Rabbits

Although our neighborhood bunnies are cute and furry they can become quite a bothersome pest when they tear up our lawns and gardens.

Recognizing rabbit damage:

rabbit
Are you noticing small patches of bare dirt in your lawn or odd shaped patches that aren’t doing well? Once you discover rabbits in your yard, you can assume they will be there for awhile unless you can send them to a more appealing location. If you are having trouble with rabbits tearing up your yard you might want to try a few of our tips to keep them away.

Sending your rabbits on their way:

We think the best offense is a good defense. Try to keep you yard unattractive to rabbits by moving your lawn regularly and get rid of any plant debris that might accumulate. Tall grass and piles of leaves are good places for rabbits to hide. Rabbits exist on a diet almost entirely of green plants. Favorites include dark grasses, clover, and wheat.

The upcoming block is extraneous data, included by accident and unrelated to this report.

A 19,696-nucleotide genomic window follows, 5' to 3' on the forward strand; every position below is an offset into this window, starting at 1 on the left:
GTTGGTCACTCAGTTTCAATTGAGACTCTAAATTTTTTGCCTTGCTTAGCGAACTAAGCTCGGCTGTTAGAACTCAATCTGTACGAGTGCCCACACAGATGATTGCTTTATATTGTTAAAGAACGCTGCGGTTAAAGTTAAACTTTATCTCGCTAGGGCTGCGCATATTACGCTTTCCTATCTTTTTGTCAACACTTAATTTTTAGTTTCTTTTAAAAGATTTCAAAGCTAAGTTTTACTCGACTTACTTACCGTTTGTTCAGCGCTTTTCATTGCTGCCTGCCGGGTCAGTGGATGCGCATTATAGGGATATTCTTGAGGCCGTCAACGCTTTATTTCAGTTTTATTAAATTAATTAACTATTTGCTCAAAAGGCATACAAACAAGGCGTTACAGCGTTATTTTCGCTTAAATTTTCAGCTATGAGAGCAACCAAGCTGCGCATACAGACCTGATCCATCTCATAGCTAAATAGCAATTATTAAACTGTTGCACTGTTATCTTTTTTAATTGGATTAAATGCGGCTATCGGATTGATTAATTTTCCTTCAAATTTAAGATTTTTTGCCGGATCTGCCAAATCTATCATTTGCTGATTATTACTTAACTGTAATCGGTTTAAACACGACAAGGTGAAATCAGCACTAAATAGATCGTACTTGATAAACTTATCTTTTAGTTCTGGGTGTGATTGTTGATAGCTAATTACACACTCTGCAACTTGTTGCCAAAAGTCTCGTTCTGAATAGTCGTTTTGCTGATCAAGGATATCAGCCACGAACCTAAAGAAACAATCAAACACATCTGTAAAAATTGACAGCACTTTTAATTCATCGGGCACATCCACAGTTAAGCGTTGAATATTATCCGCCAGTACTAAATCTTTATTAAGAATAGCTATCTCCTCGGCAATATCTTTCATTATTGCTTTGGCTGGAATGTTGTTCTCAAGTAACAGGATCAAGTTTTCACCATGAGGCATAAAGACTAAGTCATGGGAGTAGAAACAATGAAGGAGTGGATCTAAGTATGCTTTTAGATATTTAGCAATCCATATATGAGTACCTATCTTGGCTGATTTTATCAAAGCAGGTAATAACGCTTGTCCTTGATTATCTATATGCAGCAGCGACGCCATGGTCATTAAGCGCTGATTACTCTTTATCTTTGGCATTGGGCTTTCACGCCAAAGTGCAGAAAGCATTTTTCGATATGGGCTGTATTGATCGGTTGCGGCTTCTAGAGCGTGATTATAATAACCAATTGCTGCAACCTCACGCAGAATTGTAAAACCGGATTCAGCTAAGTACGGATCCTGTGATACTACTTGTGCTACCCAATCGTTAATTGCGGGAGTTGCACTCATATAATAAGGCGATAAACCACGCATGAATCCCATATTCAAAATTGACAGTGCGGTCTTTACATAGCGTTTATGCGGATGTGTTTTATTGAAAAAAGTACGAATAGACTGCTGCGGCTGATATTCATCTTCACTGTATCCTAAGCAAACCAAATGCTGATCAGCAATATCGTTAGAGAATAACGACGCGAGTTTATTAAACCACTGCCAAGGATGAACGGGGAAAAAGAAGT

The following options can repel bunnies and make your yard much less appealing to them.

Shrubs: Big Sage, Boulder Raspberry, Curlleaf Mountain Mahogany, Broom, Creeping Oregon Grape, Allegheny Viburnum, Sea Buckthorn, Smoke Tree, Santolina, Gambel Oak, Butterfly Bush, Sumac, Blue Mist Spirea, Golden Currant, Daphne, Honeysuckle, Lavender, Juniper, Lilac, Russian Sage, Rabbitbrush

Flowers: Lavender, Catnip, Brunnera, Gaillardai, Ornamental Onions, Penstemon, Gaura, Goldenrod,
Desert Four O’clock, Achillea, Coreopsis, Agastache, Digitalis Obscura, Hymenoxys, Prairie Zinnia, Stachys, Thyme

Dried blood meal: This suggestion might seem a little unusual, but it can work wonders. Scatter some dried blood meal throughout your gardens or around your lawn. The smell is so unappealing to the rabbits’ olfactory system senses that they will not go near your property. You can find dried blood meal at most any garden store.